Wiedetz, who applied for the award in January, said she received an email from her counselor, Dr. Chaja Pinkard, Tuesday morning “informing me that I had been named a Georgia Scholar.”
“It was a nice surprise to learn that I had been named a Georgia Scholar,” she said. “I am proud to represent Cartersville High School and the Class of 2020.”
CHS Principal Shelley Tierce said the administrators and faculty are “proud of Lydia and her accomplishments.”
“She has always challenged herself academically while participating in high school athletics, numerous clubs and serving her community,” she said. “Lydia is most deserving of this honor, and her award means the world to me as her principal because she represents everything Cartersville High School tries to instill in every one of our students.” 
The daughter of Clark and Alison Wiedetz of Cartersville was a four-year varsity letterman on the girls’ tennis team; a two-year member of the swim team; vice president of the student council executive board; treasurer of the Beta Club; member of the National Honor Society, Mu Alpha Theta Math Honorary and robotics team; was named a Class of 2020 senior superlative and chosen as the DAR Good Citizen for 2020; and participated in the Bartow County Chamber of Commerce Youth Leadership Program.
She also is an active member of Sam Jones United Methodist Church and its youth program, participated in the Experiential Leadership Institute through Camp Glisson the past two summers and volunteered as a counselor for GROW day camps.
Wiedetz said she plans to attend Auburn University in the fall and hasn’t decided on a major yet, “but I hope to do something in the nonprofit field.”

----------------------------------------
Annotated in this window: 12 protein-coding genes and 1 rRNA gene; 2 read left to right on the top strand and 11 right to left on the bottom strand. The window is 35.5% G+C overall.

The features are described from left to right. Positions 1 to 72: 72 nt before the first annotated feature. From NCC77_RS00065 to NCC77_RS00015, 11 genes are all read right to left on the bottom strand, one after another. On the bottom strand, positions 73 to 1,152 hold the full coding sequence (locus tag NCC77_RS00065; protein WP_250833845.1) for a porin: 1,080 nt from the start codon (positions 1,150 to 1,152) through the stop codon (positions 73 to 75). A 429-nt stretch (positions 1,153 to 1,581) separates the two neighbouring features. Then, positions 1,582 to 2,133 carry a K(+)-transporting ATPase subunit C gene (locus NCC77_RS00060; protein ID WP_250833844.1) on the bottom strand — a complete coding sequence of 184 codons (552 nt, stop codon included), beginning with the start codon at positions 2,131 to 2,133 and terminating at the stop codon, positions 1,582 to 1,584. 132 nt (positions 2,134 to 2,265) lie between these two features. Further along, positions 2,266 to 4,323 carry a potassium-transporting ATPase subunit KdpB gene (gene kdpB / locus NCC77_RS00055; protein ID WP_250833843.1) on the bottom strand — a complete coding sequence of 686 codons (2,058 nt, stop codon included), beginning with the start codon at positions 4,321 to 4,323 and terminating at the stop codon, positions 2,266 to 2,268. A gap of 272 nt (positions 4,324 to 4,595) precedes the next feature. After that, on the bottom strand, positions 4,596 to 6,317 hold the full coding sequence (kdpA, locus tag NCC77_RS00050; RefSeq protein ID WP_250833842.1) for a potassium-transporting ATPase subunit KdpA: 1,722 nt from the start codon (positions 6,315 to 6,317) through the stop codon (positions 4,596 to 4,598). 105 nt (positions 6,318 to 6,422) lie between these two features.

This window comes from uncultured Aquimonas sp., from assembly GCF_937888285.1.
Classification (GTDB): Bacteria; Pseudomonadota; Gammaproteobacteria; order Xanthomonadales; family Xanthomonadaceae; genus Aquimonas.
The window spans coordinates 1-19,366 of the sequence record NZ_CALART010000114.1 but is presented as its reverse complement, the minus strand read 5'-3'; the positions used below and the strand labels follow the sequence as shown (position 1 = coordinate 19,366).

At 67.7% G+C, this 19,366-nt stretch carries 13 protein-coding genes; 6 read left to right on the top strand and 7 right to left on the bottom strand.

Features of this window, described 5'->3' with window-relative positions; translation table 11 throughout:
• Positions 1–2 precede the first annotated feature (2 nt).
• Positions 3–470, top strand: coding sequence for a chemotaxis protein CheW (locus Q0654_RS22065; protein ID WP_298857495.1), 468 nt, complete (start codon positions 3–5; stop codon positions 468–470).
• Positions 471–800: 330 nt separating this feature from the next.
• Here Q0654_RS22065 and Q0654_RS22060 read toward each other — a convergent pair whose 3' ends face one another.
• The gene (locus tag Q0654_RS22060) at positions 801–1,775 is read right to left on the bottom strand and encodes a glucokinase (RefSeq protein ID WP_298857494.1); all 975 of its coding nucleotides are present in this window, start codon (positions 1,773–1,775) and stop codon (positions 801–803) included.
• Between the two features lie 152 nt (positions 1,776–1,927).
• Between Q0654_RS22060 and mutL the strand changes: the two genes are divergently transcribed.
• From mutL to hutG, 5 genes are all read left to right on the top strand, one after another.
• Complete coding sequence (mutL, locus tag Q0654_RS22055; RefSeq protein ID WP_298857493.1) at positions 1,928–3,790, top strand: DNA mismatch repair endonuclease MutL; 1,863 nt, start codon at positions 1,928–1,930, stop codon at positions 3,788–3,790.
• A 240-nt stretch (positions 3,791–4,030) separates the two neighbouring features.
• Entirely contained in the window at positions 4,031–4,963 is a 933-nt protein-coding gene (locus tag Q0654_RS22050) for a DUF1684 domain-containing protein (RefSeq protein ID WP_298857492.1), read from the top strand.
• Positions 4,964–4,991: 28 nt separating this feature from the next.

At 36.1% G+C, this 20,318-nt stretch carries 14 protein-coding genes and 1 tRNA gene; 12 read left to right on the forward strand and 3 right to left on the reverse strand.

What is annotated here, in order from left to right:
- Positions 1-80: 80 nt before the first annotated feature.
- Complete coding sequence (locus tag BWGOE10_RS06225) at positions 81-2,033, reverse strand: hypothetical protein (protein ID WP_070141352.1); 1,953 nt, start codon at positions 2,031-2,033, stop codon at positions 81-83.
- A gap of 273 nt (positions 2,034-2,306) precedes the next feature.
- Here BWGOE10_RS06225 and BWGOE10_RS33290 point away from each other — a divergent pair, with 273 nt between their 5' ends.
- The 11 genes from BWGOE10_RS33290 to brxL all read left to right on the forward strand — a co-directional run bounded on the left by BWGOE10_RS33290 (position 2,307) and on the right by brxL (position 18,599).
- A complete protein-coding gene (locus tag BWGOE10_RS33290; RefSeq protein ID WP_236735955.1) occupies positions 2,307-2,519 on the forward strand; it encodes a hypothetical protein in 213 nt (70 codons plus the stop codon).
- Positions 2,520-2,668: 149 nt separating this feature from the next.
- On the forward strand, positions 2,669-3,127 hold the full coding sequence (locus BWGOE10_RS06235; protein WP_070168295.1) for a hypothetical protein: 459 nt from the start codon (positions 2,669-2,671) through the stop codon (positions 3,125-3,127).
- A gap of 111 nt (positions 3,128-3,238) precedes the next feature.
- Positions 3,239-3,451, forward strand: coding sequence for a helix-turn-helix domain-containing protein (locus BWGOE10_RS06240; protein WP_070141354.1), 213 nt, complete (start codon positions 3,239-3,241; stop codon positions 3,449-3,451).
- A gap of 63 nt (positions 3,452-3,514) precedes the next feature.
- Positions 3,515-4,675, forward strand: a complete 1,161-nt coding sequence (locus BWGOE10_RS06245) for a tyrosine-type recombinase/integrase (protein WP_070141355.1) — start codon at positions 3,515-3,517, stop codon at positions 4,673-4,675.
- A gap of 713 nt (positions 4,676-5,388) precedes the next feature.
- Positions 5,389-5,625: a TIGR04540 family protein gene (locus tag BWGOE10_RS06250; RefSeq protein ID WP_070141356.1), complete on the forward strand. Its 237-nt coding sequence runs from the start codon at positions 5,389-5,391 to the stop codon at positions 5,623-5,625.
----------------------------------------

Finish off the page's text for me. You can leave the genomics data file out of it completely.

Matthews, daughter of Jennifer and Jeremy Matthews of Cartersville, found out about her award from social media. 
“It's a funny story because me and my mom were just talking on the couch when she suddenly goes, ‘I can't believe this! Did you know you were a Georgia Scholar?’” she said. “We saw it come across the Woodland Marching Wildcats — a WHS band Facebook group — and then from Woodland High School's Facebook page so that was a very comical way to find out.”
Winning a state honor was a satisfying achievement for Matthews, who applied in January after counselor K.K. Smith discussed it with her and other students, “and one thing led to another, and I got the application in just in the nick of time.”
“It's pretty rewarding to be recognized for four years of a lot of hard work, especially considering how different my senior year was than what was planned,” she said. “It's nice to get recognition as well as a seal for graduation.”
WHS Principal David Stephenson said Matthews has “distinguished herself in all facets of Wildcat excellence, from academics to the arts to athletics.”
“Most impressive to me is Abigail’s service to those who come behind her,” he said. “She never hesitates to offer support to younger students and call attention to the contributions of others. Her service-minded approach has ensured that Woodland and her community will be enriched by her excellence for many years to come.”
At Woodland, Matthews was the band captain of the marching band, principal clarinetist of the wind symphony, founder and leader of the clarinet choir, president of the Beta Club, band president of the Tri-M Music Honor Society and a leadership member of the National Honor Society.
She will be attending Washington University in St. Louis to study biology and psychology, “in the hopes of becoming an OB/GYN down the road,” she said.
Matthews said she is grateful to the teachers and staff at Woodland.
“The past few weeks have been exceptionally difficult, but despite all of that, they have stayed strong and active with their students through social media and other platforms,” she said. “So I want to thank them for their never-ending support for every single one of their students during this hard time.”